The flying penguin wearing space suits crashed into the ocean. Loss of our global commons. A criminal law framework for international cooperation


Imagine a flying penguin wearing an outer space suit, crashing in the airspace over the vast blueness of the oceans in the world. You may be telling yourself: ” Penguins do not fly!” This particular penguin wears an outer space suit, and it can. But that’s not the point, however. This symbol from the family known as Spheniscidaes symbolizes one of the universal commons of humanity. The penguin, let’s imagine it as an emperor penguin in Antarctica. The space suit is for Outer Space, the fact that penguins fly suggests the atmosphere, and lastly, the location of the penguin in the sky above the oceans indicates the oceans at high tide. So, why is the penguin falling? This evocative twist suggests that the world’s ecosystem is deteriorating. We all need to take a more severe look at preventing and stopping the environmental damage caused by human activities.

The five commons that humans share each face severe issues due to human actions. For instance, Antarctica is under massive pressure due to climate change and is also facing a problem with waste; the oceans of the high seas are suffering from enormous resource overexploitation and pain with garbage. The atmosphere is becoming polluted. Outer Space, which for a long time appeared to be beyond the reach of humans, is experiencing issues with human waste.

It is the common goal of all people worldwide to safeguard these commons and avoid damage caused by humans and the catastrophic destruction of resources. [1] This text proposes that they be protected by criminalizing severe damage to the global commons under International criminal law.

The idea behind the Commons global

These are the natural elements and are areas that all peoples and nations from the Earth share.[2A specific country or person doesn’t own these areas, but they are considered part of the collective heritage of humanity.[3Because there is no ownership, the regions of the global commons are not within the borders of any national authority and reach.[4 The global commons comprise (at present) the world’s oceans, the atmosphere, Antarctica, Outer Space, and some areas of the high seas.[5 In his 1968 “The Tragedy of the Commons” essay, Garrett Hardin put the global commons into the spotlight.[6The paper Hardin significantly impacted the debate on how to protect and manage the commons.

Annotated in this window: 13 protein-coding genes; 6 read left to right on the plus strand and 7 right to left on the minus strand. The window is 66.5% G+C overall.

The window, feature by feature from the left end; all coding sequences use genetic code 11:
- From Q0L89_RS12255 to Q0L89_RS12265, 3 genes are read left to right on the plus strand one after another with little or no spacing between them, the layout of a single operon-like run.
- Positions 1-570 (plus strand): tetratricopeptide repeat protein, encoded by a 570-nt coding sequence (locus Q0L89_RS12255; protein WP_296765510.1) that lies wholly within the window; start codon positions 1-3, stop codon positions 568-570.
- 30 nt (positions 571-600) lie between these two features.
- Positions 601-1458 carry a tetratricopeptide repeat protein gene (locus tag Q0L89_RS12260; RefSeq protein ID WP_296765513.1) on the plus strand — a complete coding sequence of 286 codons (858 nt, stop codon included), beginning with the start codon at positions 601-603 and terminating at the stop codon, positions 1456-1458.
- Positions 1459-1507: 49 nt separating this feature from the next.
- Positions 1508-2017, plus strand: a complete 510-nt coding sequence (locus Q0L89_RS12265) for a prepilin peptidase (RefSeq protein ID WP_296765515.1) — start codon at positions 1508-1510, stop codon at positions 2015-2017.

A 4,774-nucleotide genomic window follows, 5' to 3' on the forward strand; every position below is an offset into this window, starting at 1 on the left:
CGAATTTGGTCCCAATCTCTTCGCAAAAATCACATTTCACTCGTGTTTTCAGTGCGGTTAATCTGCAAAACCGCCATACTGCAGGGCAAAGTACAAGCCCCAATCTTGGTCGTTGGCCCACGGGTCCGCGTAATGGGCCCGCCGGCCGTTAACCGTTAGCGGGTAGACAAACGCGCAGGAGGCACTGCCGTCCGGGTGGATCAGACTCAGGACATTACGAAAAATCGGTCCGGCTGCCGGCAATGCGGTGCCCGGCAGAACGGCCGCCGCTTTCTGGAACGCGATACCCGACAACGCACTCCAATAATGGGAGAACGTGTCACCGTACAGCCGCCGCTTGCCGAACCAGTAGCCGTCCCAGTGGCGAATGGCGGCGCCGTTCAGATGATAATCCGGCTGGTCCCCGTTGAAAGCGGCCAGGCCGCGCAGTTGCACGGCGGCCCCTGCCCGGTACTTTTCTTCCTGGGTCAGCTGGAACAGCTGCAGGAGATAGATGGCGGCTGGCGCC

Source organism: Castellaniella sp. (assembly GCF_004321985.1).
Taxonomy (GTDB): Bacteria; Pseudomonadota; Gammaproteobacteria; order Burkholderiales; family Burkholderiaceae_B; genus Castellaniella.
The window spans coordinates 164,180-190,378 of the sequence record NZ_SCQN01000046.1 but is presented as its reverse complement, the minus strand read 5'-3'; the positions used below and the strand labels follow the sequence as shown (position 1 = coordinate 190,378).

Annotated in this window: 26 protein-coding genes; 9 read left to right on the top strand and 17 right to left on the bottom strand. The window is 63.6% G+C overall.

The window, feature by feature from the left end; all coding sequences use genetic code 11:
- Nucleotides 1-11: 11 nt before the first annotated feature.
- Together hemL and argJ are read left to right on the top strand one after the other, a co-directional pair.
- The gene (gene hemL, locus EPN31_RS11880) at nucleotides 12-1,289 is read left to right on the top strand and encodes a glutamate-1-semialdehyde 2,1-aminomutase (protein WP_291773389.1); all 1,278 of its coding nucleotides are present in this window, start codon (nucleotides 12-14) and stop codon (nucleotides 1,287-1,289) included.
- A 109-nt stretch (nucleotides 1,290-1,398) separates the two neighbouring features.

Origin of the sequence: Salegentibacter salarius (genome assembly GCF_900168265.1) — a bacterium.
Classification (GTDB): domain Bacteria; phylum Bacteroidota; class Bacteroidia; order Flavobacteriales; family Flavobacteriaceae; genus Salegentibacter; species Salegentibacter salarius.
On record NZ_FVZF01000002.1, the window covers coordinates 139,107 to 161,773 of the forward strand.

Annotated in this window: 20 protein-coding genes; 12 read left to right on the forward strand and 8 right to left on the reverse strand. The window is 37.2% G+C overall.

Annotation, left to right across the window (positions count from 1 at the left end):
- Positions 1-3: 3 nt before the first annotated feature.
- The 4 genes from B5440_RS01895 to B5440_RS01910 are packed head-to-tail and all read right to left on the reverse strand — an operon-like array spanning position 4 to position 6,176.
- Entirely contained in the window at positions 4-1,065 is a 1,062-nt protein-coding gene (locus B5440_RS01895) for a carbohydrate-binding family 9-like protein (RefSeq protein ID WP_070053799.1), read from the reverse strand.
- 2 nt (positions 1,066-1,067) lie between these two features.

All commons share one common thread: they are all vital to human well-being and survival. In the term “tragedy of the commons,” Hardin argued that the lack of protection of property rights for private owners in global commons leads to countries and individuals being encouraged to use the resources in their favor without considering the long-term effects. [7] He gave an instance of a typical grassland that is accessible to all members of the village feeding their livestock. In this scenario, every person is enticed to be able to graze as many animals as they can on the commons since the animals they don’t consume will be fed by another. [8]. Still, if everyone adheres to this logic, the pasture will eventually become excessively fed, ultimately diminished, resulting in an unimaginable tragedy for everyone. This scenario can be replicated by the (potential) utilization of the oceans, the atmosphere, the high seas, Antarctica, and Outer Space. To avoid disaster and loss of life, it is essential to create legal systems for property rights or other types of regulation to restrict the commons’ usage. [9] Humanity’s growth in population and consumption of resources must be managed to prevent the overuse and degrading of the commons worldwide. Because a specific country or person does not have ownership of the world’s commons, there is a need for international coordination and cooperation. International agreements are therefore required to be in place to govern the management of global commons.

The concept of a global commons is in existence. The notion that sharing resources and areas globally is not just a dream (or even a romantic one) is evident in various international treaties. Art. 11. of the Convention Governing the Activities of States in the Moon and Other Celestial Bodies includes the Moon as well as other celestial bodies to be a common human heritage or The article in Article 136, United Nations Convention on the Law of the Sea (UNCLOS) mentions the seabed as well as the ocean floor as such. At an intergovernmental conference, an agreement draft under the UNCLOS regarding the conservation and sustainable utilization of marine biodiversity of regions beyond the jurisdiction of national authorities (BBNJ) was ratified. The principle goal of the agreement is the protection and sustainable utilization of oceanic biodiversity regions that aren’t under federal jurisdiction, both in the immediate and the long run,

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